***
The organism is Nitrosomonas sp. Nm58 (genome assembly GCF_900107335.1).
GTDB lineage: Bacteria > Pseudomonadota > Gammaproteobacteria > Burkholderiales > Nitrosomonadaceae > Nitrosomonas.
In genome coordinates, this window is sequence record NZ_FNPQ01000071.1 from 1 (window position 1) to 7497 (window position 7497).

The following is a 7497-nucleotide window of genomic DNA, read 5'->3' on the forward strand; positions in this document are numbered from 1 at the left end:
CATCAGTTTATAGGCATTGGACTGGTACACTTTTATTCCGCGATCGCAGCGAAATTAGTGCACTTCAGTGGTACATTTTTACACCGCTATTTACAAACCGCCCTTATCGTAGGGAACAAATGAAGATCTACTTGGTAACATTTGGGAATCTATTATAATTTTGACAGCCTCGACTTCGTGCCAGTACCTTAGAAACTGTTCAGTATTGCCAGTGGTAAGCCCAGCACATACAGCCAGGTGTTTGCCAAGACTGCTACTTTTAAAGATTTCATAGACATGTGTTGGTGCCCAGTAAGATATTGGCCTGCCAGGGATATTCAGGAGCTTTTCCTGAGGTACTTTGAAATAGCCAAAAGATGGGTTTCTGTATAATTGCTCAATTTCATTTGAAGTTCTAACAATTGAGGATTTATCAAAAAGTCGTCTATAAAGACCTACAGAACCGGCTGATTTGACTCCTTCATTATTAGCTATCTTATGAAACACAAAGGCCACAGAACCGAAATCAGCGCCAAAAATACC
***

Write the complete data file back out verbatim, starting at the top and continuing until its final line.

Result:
The organism is Nitrosomonas sp. Nm58 (genome assembly GCF_900107335.1).
GTDB lineage: Bacteria > Pseudomonadota > Gammaproteobacteria > Burkholderiales > Nitrosomonadaceae > Nitrosomonas.
In genome coordinates, this window is sequence record NZ_FNPQ01000071.1 from 1 (window position 1) to 7497 (window position 7497).

The following is a 7497-nucleotide window of genomic DNA, read 5'->3' on the forward strand; positions in this document are numbered from 1 at the left end:
CATCAGTTTATAGGCATTGGACTGGTACACTTTTATTCCGCGATCGCAGCGAAATTAGTGCACTTCAGTGGTACATTTTTACACCGCTATTTACAAACCGCCCTTATCGTAGGGAACAAATGAAGATCTACTTGGTAACATTTGGGAATCTATTATAATTTTGACAGCCTCGACTTCGTGCCAGTACCTTAGAAACTGTTCAGTATTGCCAGTGGTAAGCCCAGCACATACAGCCAGGTGTTTGCCAAGACTGCTACTTTTAAAGATTTCATAGACATGTGTTGGTGCCCAGTAAGATATTGGCCTGCCAGGGATATTCAGGAGCTTTTCCTGAGGTACTTTGAAATAGCCAAAAGATGGGTTTCTGTATAATTGCTCAATTTCATTTGAAGTTCTAACAATTGAGGATTTATCAAAAAGTCGTCTATAAAGACCTACAGAACCGGCTGATTTGACTCCTTCATTATTAGCTATCTTATGAAACACAAAGGCCACAGAACCGAAATCAGCGCCAAAAATACC